Thursday, February 13, 2014

Malaysia 2014 : Pai Ti Kong - Jade Emperor God Festival

You are at - Jotaro's Blog / Footsteps / Malaysia 2014 / Pai Ti Kong Festival
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Clan Jetties, George Town, Penang, Malaysia - February 2014
The Jade Emperor God's birthday is celebrated by Chinese (mainly Hokkiens) on the ninth day of the Chinese New Year. But like most festivals, the celebration and prayers start on the eve of the day itself. One of the world's most active and largest celebration is held at Weld Quay in George Town, Penang. This is the road that runs perpendicular to the clan jetties, the residents of whom are Hokkiens.
Other areas in which this festival is celebrated in a grand way is the Jade Emperor Pavilion in Air Itam (next to the Kek Lok Si Temple) and at the Goddess of Mercy Temple at Jalan Masjid Kapitan Keling.

Alas! Driving down I was caught in a massive traffic jam at Weld Quay. See, part of the road was closed for the festivities. I made a U-turn at parked at Church Street. It was 9:30 pm, just the right time to catch the preparation for the prayers which will start right at midnight.
It would be more advisable to drive in to the Beach Street area and park somewhere convenient.

From Church Street, I walked a kilometre or two to reach the area of the festivities which start just before the Lim Clan Jetty (i.e. just after the Penang Ferry Terminal) and stretched to the Yeoh Jetty.
It was a worthwhile walk, for when I reach the area it was a throng of people walking among each other almost shoulder to shoulder. The air of festivity was there for the locals and foreigners alike. As I walked along down the street my excitement built up as I passed.....

... rows of giant joss sticks. Each of these were easily ten foot tall and .....

each was embossed with colourful fierce looking dragons.

... houses and shops with temporary altars laid onto the road. On these altars were offering made to the Jade Emperor God.

A little boy hitting out a resounding beat on a giant drum....

While friends did a mock lion dance to the rhythmic beat of the little boys drumming.

Right in front of the Chew Clan Jetty, on a long table altar easily about a hundred feet long were laid offerings to the Jade Emperor God; offerings such as fruits, cakes, etc.

On on end of this altar were several roasted pigs; a must-have offering.

At the other end was the altar proper, with small triangular flags hanging from its rear.

Below the altar were brightly lit apple-sized red candles. A devotee tended over it to ensure that all are lighted up.

Other than the altars, devotees have also stacked up "hell notes" in front of their houses and shops. These notes were folded into ingot shapes or spiralled to look like flowers. These will be burnt at midnight as an offering to the Jade Emperor God.

At a car-park area, throngs were watching a stage show. This is also a must during the celebrations. Nowadays it has been modernized with two large screen televising the live performance.
So much is going on; and I have not yet stepped into the clan jetties proper yet!

I am ready to enter a clan jetty, I chose to go into the Chew Jetty the largest and where celebrations were the most festive.

For the Chinese New Year period, a brightly litted neon arch has bee put up at the Chew Jetty entrance. It was in the style of historical Chinese arches with thousands of red lanterns lighted up to lead the way in.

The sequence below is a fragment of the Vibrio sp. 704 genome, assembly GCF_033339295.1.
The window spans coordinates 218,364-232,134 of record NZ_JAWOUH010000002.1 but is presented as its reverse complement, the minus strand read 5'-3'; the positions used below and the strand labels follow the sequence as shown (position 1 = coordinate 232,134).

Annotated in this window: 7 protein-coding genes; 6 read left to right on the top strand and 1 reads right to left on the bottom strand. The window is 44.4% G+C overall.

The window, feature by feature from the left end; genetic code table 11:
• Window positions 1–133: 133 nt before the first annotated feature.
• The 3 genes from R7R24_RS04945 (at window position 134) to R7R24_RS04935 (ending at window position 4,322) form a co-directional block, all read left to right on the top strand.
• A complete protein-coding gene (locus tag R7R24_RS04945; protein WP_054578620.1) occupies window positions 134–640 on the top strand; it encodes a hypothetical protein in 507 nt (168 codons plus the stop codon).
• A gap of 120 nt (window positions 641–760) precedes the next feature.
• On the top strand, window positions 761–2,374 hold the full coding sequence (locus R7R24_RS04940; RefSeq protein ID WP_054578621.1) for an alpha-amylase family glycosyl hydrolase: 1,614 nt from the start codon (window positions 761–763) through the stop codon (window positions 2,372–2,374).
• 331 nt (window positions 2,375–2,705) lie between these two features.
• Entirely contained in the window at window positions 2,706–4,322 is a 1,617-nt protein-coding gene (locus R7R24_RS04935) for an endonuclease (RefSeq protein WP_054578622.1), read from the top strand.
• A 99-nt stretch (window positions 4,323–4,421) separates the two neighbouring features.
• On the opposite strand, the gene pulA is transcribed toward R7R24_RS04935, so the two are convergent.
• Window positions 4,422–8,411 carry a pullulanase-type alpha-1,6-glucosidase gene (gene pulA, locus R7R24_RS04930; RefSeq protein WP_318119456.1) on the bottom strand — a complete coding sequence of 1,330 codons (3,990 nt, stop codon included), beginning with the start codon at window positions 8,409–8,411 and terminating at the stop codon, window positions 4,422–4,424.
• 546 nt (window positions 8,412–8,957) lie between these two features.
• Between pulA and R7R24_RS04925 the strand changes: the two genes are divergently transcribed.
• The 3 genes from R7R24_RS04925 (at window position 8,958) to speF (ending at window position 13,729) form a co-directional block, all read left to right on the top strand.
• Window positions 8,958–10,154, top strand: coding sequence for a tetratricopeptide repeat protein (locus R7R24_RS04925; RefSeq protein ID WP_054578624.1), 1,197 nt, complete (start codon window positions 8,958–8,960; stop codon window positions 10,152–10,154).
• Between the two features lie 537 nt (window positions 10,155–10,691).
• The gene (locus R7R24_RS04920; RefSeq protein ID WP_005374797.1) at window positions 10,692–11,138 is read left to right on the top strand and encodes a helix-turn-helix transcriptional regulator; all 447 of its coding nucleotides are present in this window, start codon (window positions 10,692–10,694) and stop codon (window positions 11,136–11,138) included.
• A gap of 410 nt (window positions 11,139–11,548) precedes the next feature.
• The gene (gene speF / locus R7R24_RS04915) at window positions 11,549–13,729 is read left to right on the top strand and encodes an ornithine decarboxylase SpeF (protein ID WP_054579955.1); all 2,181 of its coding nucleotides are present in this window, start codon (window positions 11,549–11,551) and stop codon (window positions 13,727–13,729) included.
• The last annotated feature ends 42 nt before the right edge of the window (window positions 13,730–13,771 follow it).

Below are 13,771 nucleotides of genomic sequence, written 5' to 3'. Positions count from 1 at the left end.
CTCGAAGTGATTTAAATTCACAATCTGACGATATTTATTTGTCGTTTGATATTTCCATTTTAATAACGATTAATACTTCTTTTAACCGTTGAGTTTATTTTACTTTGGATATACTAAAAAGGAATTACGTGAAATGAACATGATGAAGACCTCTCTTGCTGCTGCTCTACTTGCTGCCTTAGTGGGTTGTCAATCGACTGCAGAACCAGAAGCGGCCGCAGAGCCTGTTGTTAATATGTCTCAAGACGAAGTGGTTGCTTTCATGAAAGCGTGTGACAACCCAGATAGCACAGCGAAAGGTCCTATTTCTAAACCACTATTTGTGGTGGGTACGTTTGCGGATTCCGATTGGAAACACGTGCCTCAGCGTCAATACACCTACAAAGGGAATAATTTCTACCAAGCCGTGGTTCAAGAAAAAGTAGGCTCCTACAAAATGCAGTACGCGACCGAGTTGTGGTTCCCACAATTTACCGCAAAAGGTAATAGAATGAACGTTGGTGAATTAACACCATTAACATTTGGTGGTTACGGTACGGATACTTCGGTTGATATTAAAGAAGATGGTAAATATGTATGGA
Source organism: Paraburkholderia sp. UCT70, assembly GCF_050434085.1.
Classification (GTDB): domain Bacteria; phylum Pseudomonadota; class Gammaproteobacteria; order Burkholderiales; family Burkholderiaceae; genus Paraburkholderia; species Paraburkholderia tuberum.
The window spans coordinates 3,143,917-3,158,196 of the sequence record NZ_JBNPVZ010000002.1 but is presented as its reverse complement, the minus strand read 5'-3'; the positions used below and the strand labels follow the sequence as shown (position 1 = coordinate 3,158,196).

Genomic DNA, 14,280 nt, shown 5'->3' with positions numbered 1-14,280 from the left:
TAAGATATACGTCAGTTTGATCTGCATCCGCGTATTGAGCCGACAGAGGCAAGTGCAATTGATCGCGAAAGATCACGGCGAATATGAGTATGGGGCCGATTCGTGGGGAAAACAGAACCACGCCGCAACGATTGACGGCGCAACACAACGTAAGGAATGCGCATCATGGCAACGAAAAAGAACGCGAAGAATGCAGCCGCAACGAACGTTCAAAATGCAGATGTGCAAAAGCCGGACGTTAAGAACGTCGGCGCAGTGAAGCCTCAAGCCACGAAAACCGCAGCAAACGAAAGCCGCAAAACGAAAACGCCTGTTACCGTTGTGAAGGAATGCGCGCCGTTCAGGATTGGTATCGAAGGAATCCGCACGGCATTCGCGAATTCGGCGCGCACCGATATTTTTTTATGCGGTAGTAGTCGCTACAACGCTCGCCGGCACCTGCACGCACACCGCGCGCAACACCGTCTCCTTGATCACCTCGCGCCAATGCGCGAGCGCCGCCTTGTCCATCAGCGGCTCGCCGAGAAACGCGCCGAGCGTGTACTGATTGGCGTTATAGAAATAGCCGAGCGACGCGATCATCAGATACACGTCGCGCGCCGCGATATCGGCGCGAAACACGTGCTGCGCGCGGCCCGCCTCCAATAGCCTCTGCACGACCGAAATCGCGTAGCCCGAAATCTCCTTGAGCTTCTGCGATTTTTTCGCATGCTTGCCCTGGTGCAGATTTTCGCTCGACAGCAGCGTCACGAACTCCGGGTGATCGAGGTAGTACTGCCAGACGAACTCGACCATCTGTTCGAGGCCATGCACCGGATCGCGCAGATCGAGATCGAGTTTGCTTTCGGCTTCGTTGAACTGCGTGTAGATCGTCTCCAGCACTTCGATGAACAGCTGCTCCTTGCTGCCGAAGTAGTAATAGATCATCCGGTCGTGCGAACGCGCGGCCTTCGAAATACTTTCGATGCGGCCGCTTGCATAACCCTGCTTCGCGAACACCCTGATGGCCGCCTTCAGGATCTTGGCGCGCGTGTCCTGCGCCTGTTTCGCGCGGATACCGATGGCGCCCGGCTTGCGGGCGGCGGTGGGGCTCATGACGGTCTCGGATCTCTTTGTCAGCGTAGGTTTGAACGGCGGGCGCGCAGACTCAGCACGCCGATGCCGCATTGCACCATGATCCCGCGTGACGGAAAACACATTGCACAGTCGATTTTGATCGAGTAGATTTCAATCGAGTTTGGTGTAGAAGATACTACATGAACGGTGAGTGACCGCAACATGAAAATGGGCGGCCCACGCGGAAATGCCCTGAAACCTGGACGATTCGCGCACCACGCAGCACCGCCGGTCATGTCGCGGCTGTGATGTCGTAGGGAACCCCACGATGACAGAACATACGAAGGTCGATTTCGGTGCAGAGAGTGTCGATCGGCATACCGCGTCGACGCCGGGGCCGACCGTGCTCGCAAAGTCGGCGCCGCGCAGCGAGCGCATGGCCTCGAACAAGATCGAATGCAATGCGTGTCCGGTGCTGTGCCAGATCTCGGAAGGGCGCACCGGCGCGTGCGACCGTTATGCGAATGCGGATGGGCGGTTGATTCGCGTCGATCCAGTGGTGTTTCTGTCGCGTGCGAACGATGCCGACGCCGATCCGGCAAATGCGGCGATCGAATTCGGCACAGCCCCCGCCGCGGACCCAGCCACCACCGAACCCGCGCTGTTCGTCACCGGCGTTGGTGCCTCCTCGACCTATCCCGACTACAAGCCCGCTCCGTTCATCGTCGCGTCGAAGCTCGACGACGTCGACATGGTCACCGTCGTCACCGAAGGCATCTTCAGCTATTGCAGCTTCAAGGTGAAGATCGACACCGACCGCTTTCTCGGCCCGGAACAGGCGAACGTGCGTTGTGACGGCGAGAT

A peep into the Chew Jetty.
I walked around the entrance area but did not go onto the planked walkway of the jetty itself as I will be visiting a friend who stays at another jetty later.

Nearby a Red Dragon sign warmly wish visitors Gong Xi Fa Cai, a Happy Chinese New Year. The residents here sure know how to celebrate in grand and lavish way.

To another side of the Chew Jetty entrance is the Chew Clan Temple.

At the entrance pavilion of the temple an altar has been erected with offerings to the Jade Emperor God. The place is paced full of people, mostly devotees.

 Devotees will light up joss sticks, pray and then stick the joss sticks into a large brass urn on the altar.

Walking around, one can't help but notice the tall stalks of sugar-cane at all the altars. What's the significance of this? Well, during the heavenly war between the Jade Emperor and the demonic dark side, the Hokkiens hid in the fields of sugar cane. The sugar cane has come to be a sign of protection.

Back at the main road, tourists were taking turns to be photographed with a man dressed as the Cai Sen, God of Wealth. With a flick of his hand to open a folding fan, he adviced people, "Get a good hold of my large gold tael and your year will be filled with wealth"
I took my turn, clasping the gold tael tightly with both my hands; I am going to buy a lottery ticket after this. *smiles*

It's getting close to midnight; residents get ready to set of fireworks to usher in his Lordship's birthday.

All over the place, strings of fireworks crackled loudly as there were let off, followed by the clouds of smoke with a burning smell of sulphur.

Fireworks lit up the sky!

The roasted pigs were cut up to be distributed.

The hell notes were burnt.

The largest offering was in front of the Chew Jetty Temple, where in a large brick furnace it was a bonfire of hell notes.

I left the place and headed for my friends place at the other clan jetty (... see Celebrating Jade Emperor's Birthday @ A Clan Jetty House blog).


Related Blogs :

Malaysia - Street Art @ Hin Bus Art Depot
George Town, Penang : February 2014
An exhibition of interesting art by Lithuanian artist Ernest Zacharevic

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You are at - Jotaro's Blog / Footsteps / Malaysia 2014 / Pai Ti Kong Festival
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